Anna Maria Garthwaite

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Mrs Charles Willing of Philadelphia was painted by Robert Feke in 1746 wearing a gown of English silk damask woven to a surviving 1743 design by Anna Maria Garthwaite.[1]

Anna Maria Garthwaite (b. Harston, Leicestershire, 14 March 1688[2] – October 1763) was an English textile designer known for creating vivid floral designs for silk fabrics hand-woven in Spitalfields near London in the mid-18th century. Garthwaite was acknowledged as one of the premiere English designers of her day. Many of her original designs in watercolours have survived, and silks based on these designs have been identified in portraiture and in costume collections in England and abroad.[1][3]

Life and work[edit]

Anna Maria Garthwaite was the daughter of the Reverend Ephraim Garthwaite (1647–1719) of Grantham, Lincolnshire, who was rector of nearby Harston, Leicestershire, at the time of her birth,[4] and his wife Rejoyce Hausted.[5] Anna Maria left Grantham to live in York with her twice-widowed sister Mary from 1726 to 1728[6] They relocated to a house in Princes Street (now Princelet Street)[7] in the silk-weaving district of Spitalfields east of the City of London in 1728, and Anna Maria created over 1000 designs for woven silks there over the next three decades.[6] Some 874 of her original designs in watercolour from the 1720s through 1756 have survived and are now in the collection of the Victoria and Albert Museum.[8] Many of these designs are dated and annotated with weaving instructions and the names of the weavers to whom they were sold.

Detail of a brocaded design of peonies, lilies, and roses, 1744.

Garthwaite's work is closely associated with the mid-18th century fashion for flowered woven silks in the Roccoco style, with its new emphasis on asymmetrical structures and sinuous C- and S-curves. She adapted the points rentrés technique developed by the French silk designer Jean Revel in the 1730s for representing near-three-dimensional floral patterns through careful shading,[9] and designed large-scale damasks as well as floral brocades. From 1742–43, Garthwaite's work—and English silk design in general—diverged from French styles, favouring clusters of smaller naturalistic flowers in bright colours scattered across a (usually) pale ground. The taste for vividly realistic florals reflects the advances in botanical illustration in Britain at this time, and can be contrasted with French silks of the period which show stylised flowers and more harmonious—if unrealistic—colourations.[10][11][12]

Spitalfields silks were widely exported to Northern Europe and especially to Colonial America,[10] which was prohibited from trading directly with France by Britain's Navigation Acts.[13] Surviving silk skirt panels said to have been owned by Martha Dandridge prior to her marriage to George Washington have been attributed to Garthwaite,[13] and her designs appear in colonial portraits of the period (see painting, above right).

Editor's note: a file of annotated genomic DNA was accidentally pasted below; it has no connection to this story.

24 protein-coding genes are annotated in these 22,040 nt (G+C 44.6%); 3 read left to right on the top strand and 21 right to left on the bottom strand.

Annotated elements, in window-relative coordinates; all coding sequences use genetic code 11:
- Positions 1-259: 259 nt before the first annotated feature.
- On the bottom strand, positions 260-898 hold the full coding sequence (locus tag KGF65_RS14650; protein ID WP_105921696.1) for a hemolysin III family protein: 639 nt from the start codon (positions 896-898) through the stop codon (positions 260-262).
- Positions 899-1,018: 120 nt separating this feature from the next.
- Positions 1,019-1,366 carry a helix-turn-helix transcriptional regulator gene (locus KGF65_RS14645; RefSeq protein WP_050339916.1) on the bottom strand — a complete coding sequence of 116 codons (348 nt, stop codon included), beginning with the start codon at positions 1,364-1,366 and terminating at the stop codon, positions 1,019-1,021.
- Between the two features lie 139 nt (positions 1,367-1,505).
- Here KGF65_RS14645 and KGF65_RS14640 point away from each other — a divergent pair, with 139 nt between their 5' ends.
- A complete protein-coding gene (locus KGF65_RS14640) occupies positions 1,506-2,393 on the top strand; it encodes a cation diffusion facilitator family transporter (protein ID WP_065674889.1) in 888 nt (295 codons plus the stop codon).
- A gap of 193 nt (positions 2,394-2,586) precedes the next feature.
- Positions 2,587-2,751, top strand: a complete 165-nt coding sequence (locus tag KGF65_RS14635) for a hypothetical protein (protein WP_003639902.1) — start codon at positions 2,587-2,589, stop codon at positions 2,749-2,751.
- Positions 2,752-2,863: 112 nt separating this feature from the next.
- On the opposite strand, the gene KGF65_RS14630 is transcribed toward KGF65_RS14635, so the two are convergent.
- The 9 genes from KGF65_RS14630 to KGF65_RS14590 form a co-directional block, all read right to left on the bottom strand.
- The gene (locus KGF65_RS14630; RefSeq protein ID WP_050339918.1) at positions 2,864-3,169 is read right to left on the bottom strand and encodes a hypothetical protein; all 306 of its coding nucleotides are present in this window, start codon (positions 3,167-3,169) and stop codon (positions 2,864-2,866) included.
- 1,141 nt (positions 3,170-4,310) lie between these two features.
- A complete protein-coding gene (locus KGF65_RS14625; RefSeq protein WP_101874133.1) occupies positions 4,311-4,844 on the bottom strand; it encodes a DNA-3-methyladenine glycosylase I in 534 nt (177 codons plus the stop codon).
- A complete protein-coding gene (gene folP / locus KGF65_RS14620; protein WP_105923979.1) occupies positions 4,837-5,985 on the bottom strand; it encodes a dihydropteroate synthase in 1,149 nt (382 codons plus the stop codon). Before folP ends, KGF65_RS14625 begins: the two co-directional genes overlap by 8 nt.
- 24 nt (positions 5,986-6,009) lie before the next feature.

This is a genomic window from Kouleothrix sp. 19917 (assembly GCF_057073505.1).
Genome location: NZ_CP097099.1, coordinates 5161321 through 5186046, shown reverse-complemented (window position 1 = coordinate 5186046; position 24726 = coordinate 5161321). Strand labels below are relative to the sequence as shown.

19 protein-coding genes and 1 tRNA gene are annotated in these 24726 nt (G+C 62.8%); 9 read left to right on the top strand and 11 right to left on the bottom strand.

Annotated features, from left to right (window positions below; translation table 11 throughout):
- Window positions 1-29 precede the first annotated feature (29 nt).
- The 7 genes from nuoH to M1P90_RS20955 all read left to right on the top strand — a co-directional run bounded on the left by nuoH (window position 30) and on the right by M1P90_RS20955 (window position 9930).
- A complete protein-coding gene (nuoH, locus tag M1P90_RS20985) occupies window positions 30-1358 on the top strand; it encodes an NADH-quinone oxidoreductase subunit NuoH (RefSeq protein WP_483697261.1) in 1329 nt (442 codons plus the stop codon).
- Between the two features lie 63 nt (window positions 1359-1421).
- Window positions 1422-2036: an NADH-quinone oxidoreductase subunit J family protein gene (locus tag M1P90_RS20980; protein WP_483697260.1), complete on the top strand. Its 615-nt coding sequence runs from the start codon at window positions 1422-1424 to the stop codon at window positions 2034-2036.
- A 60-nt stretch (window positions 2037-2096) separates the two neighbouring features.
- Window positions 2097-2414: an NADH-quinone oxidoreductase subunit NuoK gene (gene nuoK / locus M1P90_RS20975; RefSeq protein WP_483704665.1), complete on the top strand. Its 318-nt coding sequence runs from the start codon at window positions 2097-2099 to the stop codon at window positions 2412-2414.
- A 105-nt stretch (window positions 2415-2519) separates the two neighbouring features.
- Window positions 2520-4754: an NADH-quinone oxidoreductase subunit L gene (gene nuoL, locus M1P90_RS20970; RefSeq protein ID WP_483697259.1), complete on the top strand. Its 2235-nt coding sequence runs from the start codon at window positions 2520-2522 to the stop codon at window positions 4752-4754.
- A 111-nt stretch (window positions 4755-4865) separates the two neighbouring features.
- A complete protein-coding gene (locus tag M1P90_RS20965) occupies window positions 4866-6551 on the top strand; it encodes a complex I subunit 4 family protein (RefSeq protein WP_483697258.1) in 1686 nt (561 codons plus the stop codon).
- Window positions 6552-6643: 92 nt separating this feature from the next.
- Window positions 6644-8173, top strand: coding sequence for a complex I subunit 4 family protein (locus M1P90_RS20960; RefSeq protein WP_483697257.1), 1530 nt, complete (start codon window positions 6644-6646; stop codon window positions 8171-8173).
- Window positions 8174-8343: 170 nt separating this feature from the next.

Her will dated 1758 was read 24 October 1763, at Princes Street in the parish of Christ Church.[4] She was buried at Christ Church three days later on 27 October 1763 as 'Anna-Maria Garthwaite' aged 75 of Princes Street.[14]

Assessment and legacy[edit]

Garthwaite has been called the "pre-eminent silk designer of her period".[15] Malachy Postlethwayt (c. 1707–1767) in The Universal Dictionary of Trade and Commerce of 1751 listed Garthwaite as one of three designers who had "introduced the Principles of Painting into the loom."[16]

A Blue Plaque granted by English Heritage in 1998 marks the house at 2 Princelet Street, Spitalfields, E1, where Garthwaite lived and worked.[17]

Notes[edit]

  1. ^ a b Baumgarten, Linda: What Clothes Reveal, p. 85
  2. ^ This is the date and place given by the Oxford Dictionary of National Biography, p. 560; most museums give her birth year as 1690. This genealogical record for Rev. Ephraim Garthwaite gives Anna Maria's baptism date as 14 March 1688/89, which would be 1689 New Style.
  3. ^ Textile Production in Europe: Silk, 1600–1800, retrieved 26 April 2008.
  4. ^ a b Oxford Dictionary of National Biography, p. 560-561.
  5. ^ Genealogical record for Rev. Ephraim Garthwaite, retrieved 26 April 2008
  6. ^ a b Rothstein, Natalie: Woven Textile Design in Britain 1750 to 1850, p.111
  7. ^ Deitz, Paula: "Discovered Along the Flowered-Silk Road", New York Times 26 August 1990, retrieved 25 April 2008
  8. ^ Metropolitan Museum of Art Timeline of Art History, retrieved 25 April 2008
  9. ^ Rothstein, Natalie: "The Elegant Art of Woven Silk". In An Elegant Art, p. 83-85
  10. ^ a b Rothstein, Natalie: "Silk in the Early Modern Period". In David Jenkins, ed.: The Cambridge History of Western Textiles p. 554-555
  11. ^ Browne, Silk Designs of the 18th Century, p. 8
  12. ^ Kraak, Deborah E.: "Eighteenth-century English floral silks." In The Magazine Antiques 1 June 1998, retrieved 26 April 2008
  13. ^ a b Baumgarten, Linda: What Clothes Reveal, p. 84
  14. ^ London Metropolitan Archives, Christ Church, Spitalfields, Register of burials, Mary 1748 – Sep 1764, P93/CTC1, Item 044.
  15. ^ Thunder, Moira: "Improving Design for Woven Silks", Journal of Design History 17(1):5–27, 2004, accessed online at Oxford Journals, retrieved 26 April 2008
  16. ^ Cited at Albany Institute of History and Art, retrieved 25 April 2008
  17. ^ Blue Plaques at English Heritage, retrieved 26 April 2008

See also[edit]

References[edit]

Further reading[edit]

  • Rothstein, Natalie: Silk Designs of the Eighteenth Century: In the Collection of the Victoria and Albert Museum, London, With a Complete Catalogue, Bullfinch Press, 1990, ISBN 0-8212-1812-3

External links[edit]